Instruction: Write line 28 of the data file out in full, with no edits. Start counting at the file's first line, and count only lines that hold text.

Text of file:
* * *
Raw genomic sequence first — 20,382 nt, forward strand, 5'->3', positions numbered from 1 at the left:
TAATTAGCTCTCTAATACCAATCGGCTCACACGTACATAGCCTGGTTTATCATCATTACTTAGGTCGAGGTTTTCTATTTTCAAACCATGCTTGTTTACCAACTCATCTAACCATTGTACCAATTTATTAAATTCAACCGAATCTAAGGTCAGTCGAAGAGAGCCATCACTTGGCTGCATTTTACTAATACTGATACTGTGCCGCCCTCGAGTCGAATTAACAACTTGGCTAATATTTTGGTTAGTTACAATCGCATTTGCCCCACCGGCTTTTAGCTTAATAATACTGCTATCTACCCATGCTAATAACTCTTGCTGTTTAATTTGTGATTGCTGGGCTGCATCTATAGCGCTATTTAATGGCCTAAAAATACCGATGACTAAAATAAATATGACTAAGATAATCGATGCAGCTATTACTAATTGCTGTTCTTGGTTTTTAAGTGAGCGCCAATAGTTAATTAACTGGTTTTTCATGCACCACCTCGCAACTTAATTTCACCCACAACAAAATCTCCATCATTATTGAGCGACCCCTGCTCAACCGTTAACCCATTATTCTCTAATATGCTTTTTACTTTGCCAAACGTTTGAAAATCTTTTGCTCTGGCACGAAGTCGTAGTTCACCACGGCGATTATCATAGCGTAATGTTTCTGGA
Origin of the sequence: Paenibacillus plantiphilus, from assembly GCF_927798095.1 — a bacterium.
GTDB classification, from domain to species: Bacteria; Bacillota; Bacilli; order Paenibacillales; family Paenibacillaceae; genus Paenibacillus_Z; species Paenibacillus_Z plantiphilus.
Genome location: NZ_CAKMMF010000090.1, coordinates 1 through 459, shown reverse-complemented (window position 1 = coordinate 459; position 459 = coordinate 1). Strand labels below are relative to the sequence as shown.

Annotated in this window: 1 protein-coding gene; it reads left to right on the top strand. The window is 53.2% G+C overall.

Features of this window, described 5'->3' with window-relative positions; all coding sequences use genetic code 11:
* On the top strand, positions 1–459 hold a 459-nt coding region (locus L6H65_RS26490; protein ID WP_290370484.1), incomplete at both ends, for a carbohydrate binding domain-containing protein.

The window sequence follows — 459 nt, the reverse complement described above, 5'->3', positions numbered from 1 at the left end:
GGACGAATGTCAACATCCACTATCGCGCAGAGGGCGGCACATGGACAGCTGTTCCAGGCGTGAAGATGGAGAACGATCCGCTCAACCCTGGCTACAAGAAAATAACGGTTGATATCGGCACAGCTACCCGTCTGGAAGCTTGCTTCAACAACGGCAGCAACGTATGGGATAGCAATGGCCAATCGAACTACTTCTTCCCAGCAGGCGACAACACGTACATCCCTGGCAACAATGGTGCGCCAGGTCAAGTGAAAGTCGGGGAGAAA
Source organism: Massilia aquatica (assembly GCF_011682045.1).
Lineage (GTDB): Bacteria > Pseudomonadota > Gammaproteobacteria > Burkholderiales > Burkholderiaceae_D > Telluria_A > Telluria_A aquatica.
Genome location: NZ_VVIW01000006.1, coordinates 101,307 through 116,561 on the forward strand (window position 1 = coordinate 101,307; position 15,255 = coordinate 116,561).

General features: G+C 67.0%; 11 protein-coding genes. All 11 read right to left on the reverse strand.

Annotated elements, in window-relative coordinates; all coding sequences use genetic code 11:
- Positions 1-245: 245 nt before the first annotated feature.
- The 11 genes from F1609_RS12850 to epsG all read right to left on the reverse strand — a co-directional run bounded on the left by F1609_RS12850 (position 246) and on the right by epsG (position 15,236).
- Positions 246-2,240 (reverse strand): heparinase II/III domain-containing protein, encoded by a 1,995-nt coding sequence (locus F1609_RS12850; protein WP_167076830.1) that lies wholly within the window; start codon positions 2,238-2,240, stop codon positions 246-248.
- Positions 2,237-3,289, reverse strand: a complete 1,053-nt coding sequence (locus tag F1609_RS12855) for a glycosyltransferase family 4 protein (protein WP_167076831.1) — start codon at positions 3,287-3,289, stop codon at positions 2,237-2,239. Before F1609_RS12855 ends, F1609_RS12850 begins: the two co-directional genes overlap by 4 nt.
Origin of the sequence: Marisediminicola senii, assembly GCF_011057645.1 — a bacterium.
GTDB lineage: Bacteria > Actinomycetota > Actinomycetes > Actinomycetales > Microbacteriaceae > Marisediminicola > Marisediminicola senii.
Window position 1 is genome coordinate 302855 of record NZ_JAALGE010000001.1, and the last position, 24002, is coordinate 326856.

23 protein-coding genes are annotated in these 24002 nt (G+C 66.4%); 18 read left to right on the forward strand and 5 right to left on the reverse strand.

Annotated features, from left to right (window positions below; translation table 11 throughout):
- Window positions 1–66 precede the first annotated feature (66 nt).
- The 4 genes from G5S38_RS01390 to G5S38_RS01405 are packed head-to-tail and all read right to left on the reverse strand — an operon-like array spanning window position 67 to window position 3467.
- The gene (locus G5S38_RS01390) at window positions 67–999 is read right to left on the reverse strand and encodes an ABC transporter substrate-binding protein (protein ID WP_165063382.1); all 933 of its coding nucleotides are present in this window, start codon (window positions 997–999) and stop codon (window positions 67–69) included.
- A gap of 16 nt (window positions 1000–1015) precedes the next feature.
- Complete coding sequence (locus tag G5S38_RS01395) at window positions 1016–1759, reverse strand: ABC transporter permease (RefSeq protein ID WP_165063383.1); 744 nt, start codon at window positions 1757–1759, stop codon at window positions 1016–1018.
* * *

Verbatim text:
- A gap of 16 nt (window positions 1000–1015) precedes the next feature.